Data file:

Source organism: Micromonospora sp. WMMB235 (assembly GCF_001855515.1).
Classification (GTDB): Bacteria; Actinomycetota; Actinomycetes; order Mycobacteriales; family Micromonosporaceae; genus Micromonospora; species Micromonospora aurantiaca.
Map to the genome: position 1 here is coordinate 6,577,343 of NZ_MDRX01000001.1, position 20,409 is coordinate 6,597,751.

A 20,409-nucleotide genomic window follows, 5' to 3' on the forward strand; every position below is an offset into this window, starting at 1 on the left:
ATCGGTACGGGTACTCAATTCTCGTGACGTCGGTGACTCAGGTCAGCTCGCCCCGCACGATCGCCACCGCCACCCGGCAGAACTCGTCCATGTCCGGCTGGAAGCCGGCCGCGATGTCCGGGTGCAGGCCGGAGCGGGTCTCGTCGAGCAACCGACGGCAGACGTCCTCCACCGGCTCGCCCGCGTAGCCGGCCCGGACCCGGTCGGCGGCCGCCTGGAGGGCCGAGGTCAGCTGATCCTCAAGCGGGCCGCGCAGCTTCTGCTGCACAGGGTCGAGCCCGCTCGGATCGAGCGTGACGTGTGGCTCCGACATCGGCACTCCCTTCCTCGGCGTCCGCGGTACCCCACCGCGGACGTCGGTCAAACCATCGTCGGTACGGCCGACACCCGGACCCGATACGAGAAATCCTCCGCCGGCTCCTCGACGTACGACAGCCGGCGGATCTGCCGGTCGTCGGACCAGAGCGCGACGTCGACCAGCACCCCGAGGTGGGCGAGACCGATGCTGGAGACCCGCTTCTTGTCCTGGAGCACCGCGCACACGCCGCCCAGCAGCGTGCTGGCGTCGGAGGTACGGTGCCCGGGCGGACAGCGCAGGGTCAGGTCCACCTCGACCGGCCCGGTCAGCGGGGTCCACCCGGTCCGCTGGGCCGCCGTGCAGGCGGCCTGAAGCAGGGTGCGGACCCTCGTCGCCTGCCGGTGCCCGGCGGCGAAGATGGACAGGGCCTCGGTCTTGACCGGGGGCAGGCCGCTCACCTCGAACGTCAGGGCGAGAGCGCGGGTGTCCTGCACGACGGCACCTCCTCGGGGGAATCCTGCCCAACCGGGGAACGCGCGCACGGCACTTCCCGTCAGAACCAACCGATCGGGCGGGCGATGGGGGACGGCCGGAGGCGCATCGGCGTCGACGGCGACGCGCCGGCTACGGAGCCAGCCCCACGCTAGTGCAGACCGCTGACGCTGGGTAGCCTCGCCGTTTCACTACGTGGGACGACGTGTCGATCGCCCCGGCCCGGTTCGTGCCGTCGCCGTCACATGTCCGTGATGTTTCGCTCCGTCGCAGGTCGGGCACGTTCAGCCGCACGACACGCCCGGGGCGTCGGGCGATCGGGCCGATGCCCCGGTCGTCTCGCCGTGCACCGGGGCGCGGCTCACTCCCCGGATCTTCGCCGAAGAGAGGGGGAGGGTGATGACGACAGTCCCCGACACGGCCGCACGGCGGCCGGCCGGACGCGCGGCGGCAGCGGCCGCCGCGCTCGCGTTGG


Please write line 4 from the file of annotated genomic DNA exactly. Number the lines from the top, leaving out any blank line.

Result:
A 20,409-nucleotide genomic window follows, 5' to 3' on the forward strand; every position below is an offset into this window, starting at 1 on the left: